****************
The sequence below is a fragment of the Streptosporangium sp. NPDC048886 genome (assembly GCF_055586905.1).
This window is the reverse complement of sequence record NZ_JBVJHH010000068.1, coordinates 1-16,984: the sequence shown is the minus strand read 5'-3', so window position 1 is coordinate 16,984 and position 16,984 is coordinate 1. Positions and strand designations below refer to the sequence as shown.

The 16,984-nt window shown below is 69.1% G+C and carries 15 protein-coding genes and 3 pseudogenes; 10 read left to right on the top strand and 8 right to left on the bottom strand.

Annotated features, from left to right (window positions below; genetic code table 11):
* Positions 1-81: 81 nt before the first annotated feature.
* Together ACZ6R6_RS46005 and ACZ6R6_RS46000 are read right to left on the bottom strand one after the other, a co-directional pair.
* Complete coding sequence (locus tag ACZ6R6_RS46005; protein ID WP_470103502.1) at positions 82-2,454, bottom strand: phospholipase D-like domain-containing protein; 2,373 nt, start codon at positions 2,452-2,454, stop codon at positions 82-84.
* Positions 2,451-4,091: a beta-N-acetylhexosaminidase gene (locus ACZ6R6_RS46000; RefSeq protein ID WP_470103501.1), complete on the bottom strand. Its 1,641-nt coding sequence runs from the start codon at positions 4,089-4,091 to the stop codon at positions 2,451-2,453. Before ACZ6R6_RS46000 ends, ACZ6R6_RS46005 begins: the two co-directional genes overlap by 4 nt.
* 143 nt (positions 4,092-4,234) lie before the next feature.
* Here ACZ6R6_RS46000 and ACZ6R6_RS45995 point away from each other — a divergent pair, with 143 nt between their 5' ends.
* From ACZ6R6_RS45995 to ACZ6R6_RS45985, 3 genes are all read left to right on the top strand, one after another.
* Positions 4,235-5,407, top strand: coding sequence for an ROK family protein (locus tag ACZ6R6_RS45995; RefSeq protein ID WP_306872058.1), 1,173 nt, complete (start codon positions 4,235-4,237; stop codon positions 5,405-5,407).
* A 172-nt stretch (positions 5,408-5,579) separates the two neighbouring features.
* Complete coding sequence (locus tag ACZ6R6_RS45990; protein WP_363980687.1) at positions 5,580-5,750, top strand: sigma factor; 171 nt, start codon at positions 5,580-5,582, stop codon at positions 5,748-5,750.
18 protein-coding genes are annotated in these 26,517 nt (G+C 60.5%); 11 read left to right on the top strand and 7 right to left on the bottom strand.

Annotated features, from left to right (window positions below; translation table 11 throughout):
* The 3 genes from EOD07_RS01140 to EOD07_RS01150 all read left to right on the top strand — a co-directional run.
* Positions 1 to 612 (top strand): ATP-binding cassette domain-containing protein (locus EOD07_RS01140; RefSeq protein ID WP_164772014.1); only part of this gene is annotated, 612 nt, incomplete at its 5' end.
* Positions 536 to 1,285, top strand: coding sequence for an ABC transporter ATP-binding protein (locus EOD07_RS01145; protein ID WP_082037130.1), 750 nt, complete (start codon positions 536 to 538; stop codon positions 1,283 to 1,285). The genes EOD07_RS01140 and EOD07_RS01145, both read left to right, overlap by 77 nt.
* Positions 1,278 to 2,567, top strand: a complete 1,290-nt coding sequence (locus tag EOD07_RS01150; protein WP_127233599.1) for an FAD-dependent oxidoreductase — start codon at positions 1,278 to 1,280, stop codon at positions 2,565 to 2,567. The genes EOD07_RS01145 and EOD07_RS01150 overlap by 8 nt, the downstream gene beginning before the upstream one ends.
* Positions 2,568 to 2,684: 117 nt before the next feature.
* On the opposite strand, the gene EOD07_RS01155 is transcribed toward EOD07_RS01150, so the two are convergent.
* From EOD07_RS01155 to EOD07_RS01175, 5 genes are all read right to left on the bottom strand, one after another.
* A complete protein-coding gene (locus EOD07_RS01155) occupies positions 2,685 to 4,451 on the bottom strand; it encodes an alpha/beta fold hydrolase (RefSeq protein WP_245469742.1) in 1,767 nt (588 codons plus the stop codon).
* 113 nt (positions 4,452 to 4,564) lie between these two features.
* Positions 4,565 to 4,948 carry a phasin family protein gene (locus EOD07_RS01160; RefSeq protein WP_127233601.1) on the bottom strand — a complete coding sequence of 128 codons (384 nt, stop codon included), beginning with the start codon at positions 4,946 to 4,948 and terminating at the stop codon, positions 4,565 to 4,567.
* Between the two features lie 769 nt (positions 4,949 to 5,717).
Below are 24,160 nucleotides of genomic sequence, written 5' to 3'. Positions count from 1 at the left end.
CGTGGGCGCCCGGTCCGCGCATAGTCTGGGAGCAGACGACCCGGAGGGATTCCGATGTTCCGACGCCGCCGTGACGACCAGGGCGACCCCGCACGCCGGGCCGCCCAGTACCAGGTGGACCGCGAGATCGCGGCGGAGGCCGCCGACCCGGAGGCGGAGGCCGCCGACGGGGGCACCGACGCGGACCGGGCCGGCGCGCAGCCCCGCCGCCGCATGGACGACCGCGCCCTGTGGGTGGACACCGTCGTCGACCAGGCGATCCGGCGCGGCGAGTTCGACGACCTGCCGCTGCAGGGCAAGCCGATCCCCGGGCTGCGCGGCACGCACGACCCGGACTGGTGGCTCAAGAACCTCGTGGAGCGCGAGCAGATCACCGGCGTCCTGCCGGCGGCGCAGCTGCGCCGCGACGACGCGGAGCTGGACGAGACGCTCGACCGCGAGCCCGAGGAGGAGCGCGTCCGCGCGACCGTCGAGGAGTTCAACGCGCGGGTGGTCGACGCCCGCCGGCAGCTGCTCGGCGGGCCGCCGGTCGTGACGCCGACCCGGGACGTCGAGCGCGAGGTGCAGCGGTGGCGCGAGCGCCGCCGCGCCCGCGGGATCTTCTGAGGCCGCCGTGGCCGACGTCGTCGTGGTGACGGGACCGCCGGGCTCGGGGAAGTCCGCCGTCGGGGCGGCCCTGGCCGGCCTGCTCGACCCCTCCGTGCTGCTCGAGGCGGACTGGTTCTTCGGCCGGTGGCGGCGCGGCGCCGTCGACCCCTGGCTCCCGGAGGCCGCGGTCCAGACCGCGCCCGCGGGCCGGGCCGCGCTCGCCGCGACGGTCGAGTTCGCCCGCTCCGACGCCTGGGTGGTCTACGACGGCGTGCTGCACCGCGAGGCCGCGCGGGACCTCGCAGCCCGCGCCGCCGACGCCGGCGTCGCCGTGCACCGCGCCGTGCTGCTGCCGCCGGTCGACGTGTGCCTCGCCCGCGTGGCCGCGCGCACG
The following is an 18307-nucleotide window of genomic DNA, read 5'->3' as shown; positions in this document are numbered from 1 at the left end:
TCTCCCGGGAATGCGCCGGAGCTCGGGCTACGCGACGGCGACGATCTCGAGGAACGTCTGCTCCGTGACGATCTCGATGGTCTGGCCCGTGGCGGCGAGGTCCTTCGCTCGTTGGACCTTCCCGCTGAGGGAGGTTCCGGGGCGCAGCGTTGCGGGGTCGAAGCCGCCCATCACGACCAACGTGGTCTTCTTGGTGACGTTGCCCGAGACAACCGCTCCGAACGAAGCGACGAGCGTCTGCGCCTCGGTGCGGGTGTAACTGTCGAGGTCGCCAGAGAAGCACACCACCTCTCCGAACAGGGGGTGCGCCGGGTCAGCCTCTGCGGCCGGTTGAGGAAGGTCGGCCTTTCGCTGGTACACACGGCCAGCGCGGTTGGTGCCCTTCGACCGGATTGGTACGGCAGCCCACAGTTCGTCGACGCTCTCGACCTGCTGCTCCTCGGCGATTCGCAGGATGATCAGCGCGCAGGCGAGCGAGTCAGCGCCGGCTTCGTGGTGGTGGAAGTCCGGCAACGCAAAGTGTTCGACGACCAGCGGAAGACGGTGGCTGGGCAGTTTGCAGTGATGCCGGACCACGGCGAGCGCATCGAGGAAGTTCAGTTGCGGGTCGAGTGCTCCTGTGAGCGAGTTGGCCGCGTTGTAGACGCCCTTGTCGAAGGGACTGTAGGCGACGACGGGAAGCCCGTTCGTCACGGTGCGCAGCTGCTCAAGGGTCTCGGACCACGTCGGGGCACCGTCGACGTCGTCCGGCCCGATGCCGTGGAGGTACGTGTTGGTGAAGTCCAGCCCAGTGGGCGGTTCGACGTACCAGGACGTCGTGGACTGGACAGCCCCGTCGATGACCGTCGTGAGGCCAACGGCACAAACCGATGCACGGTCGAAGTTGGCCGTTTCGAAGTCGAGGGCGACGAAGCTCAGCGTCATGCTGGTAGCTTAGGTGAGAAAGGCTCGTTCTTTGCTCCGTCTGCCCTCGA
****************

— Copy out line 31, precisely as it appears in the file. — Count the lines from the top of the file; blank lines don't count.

TCTCCCGGGAATGCGCCGGAGCTCGGGCTACGCGACGGCGACGATCTCGAGGAACGTCTGCTCCGTGACGATCTCGATGGTCTGGCCCGTGGCGGCGAGGTCCTTCGCTCGTTGGACCTTCCCGCTGAGGGAGGTTCCGGGGCGCAGCGTTGCGGGGTCGAAGCCGCCCATCACGACCAACGTGGTCTTCTTGGTGACGTTGCCCGAGACAACCGCTCCGAACGAAGCGACGAGCGTCTGCGCCTCGGTGCGGGTGTAACTGTCGAGGTCGCCAGAGAAGCACACCACCTCTCCGAACAGGGGGTGCGCCGGGTCAGCCTCTGCGGCCGGTTGAGGAAGGTCGGCCTTTCGCTGGTACACACGGCCAGCGCGGTTGGTGCCCTTCGACCGGATTGGTACGGCAGCCCACAGTTCGTCGACGCTCTCGACCTGCTGCTCCTCGGCGATTCGCAGGATGATCAGCGCGCAGGCGAGCGAGTCAGCGCCGGCTTCGTGGTGGTGGAAGTCCGGCAACGCAAAGTGTTCGACGACCAGCGGAAGACGGTGGCTGGGCAGTTTGCAGTGATGCCGGACCACGGCGAGCGCATCGAGGAAGTTCAGTTGCGGGTCGAGTGCTCCTGTGAGCGAGTTGGCCGCGTTGTAGACGCCCTTGTCGAAGGGACTGTAGGCGACGACGGGAAGCCCGTTCGTCACGGTGCGCAGCTGCTCAAGGGTCTCGGACCACGTCGGGGCACCGTCGACGTCGTCCGGCCCGATGCCGTGGAGGTACGTGTTGGTGAAGTCCAGCCCAGTGGGCGGTTCGACGTACCAGGACGTCGTGGACTGGACAGCCCCGTCGATGACCGTCGTGAGGCCAACGGCACAAACCGATGCACGGTCGAAGTTGGCCGTTTCGAAGTCGAGGGCGACGAAGCTCAGCGTCATGCTGGTAGCTTAGGTGAGAAAGGCTCGTTCTTTGCTCCGTCTGCCCTCGA